JUST, Inc (formerly Hampton Creek) sells its plant-based scrambled egg alternative Just Egg across the US. Since first hitting retail shelves in November 2018, the product has replaced the equivalent of 16 million conventional eggs, and counting.
With international expansion ingrained in JUST’s business strategy, the company is now preparing to enter the European market, and beyond.
Just Egg is preparing to undergo the EU novel foods regulatory process, which senior sustainability and sourcing manager Udi Lazimy anticipates will be completed within the next 60-90 days. Entry into Europe is “expected by about Q2 2020 in Europe”, he revealed at this week’s Future of Nutrition Summit in Paris.
Mung bean protein isolate
The main source of protein in JUST’s liquid egg replacement comes from the mung bean. The company uses a patented extraction technology – which Lazimy said ‘doesn’t denature the protein’ – to produce a 95% protein-rich powder.
“We discovered that the protein in mung bean has many of the same amino acids as eggs, especially the amino acids required to perform gelation and emulsification,” he explained, which helps create the curdling texture present in omelettes and scrambled eggs.
JUST’s product contains no cholesterol, ‘very low’ saturated fat, and an overall similar protein content to that of real eggs, we were told.
Indeed, one serving of Just Egg contains 5g protein, with a conventional 150g egg containing around 6g. “It looks, tastes, and feels exactly like real eggs,” Lazimy told delegates at the pre-FiE event.
Manufacturing and distribution
Once JUST has produced the mung bean protein isolate, the powder is transported to downstream partners for manufacturing and distribution into retail and foodservice. These partners then add additional ingredients, including water, canola oil, soy lecithin, gellan gum, and natural turmeric extractives for the colour, before distributing the product through their channels.
In Canada, for example, JUST has partnered with one of the country’s largest egg producers. In Europe, the firm has done the same with Italy-headquartered egg producer Eurovo Group, which will manufacture and distribute Just Egg once marketing authorisation is granted.
This sales model is ‘working well’, said Lazimy, who confirmed the company is hoping to employ the same strategy within Asian markets. Unlike Europe, Just Egg has already received regulatory approval in China – a country Lazimy said is JUST’s ‘biggest focus market by far’.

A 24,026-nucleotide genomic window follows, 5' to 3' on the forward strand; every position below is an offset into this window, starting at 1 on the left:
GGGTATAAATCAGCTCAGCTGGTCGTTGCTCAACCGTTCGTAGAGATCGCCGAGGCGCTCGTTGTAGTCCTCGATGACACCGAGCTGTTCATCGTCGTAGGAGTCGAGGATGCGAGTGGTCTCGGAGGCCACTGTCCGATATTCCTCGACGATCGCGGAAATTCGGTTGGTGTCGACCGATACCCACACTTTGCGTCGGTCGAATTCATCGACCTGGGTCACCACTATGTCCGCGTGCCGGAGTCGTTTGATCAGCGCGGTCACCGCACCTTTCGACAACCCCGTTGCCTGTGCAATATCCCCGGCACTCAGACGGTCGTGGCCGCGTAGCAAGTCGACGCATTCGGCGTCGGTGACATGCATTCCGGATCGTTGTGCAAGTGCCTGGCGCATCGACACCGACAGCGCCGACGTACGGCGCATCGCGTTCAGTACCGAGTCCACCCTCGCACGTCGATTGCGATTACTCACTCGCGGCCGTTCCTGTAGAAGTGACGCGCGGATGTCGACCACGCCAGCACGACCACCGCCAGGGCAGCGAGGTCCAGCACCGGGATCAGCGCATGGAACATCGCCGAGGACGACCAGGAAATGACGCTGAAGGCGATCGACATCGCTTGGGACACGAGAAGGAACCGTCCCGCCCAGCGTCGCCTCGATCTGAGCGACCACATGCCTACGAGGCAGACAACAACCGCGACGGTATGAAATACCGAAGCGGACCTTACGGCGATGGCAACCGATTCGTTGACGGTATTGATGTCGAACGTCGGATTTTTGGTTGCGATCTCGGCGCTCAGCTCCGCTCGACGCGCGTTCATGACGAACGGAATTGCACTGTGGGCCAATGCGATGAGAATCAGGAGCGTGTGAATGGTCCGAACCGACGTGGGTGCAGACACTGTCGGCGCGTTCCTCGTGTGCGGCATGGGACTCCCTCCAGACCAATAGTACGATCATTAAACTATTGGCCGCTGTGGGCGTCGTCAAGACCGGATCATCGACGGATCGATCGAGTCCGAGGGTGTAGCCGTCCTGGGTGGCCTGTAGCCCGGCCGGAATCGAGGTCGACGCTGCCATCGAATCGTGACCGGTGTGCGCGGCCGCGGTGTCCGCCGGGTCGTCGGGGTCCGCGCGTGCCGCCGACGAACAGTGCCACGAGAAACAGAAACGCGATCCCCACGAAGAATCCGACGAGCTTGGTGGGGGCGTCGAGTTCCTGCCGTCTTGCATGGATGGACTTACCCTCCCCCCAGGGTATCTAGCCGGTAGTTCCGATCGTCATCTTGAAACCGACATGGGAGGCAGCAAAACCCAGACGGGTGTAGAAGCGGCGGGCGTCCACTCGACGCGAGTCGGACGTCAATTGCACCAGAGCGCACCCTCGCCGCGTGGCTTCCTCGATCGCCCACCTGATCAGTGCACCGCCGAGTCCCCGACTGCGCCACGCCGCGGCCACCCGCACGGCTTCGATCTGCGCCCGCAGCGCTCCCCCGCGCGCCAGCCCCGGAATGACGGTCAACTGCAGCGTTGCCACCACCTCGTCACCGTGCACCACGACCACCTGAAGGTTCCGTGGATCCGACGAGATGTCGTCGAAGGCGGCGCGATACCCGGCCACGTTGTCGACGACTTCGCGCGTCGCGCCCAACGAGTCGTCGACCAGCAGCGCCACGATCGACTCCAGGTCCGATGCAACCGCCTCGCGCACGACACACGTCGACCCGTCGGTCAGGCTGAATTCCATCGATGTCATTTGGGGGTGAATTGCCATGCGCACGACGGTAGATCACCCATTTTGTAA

“The demand for eggs and animal protein in general is going through the roof, but in China, it’s a whole other [story],” he continued, suggesting that China’s growing middle-class is increasing demand for animal-derived foods. “And that is why China is our number one priority. We have 10 people [working] full-time in Shanghai focused on distribution into China,” the sustainability expert told delegates.
Plant-based for the many
Underlying JUST’s move into China is its philosophy to bring plant-based products to the masses. Doing so could help ease the strain placed on the planet’s limited natural resources by conventional agri-food production, Lazimy argued.
Indeed, compared to conventional egg production, Just Egg uses 98% less water, requires 93-94% fewer CO₂ emissions, and needs 86% less land.
“The whole premise of the company is to bring products to market that are not only accessible to people who shop at Whole Foods – or at any high end, premium, organic [retailer] – but also to a single mother in Birmingham, Alabama (hometown to JUST founder Josh Tetrick). Our mission is to make food accessible to all people.”
JUST’s goal, therefore, is to produce a scrambled egg alternative that is cheaper to buy than its conventional counterpart. While the company is not there yet, Lazimy revealed the firm has ‘identified a pathway to get there’.
In order to be as competitive as real eggs, two aspects of Just Egg’s production must change. Firstly, the price of mung beans needs to reduce, which could be impacted by scale, and yield efficiencies in the manufacture of the mung bean protein isolate needs to improve. “[These are] two things that are going to bring our price down to competitive price points,” we were told.
JUST could recuperate some of its mung bean cost by upcycling residual material from the extrusion process. The by-product is largely made up of starch, which is currently used as animal feed. However, the firm sees potential in such a side stream, said Lazimy.
“We are not in the starch business yet…but it is key to our future. In the next year, part of our strategy is to monetise the starch,” he elaborated, adding that JUST is currently seeking partners for starch utilisation.
In other alternative protein categories, JUST is also developing cultured meat made from isolated stem cells. These cells are grown in a bioreactor, enabling the company to “make a real meat product without killing or harming any animals”, the sustainability expert told delegates.
“The challenge now is scale and the cost of the media,” he revealed. JUST is working on a plant-based media to solve one of these issues, and expects to be one of the first few to bring cultured meat – in this case, chicken – to market.
The company is also developing cell-cultured Wagyu beef products with industry partner and Japanese Wagyu producer Toriyama. According to the agreement, JUST will grow the cell-based meat using Toriyama’s cell lines, and meat and seafood supplier Awano Food Group will market and sell the meat.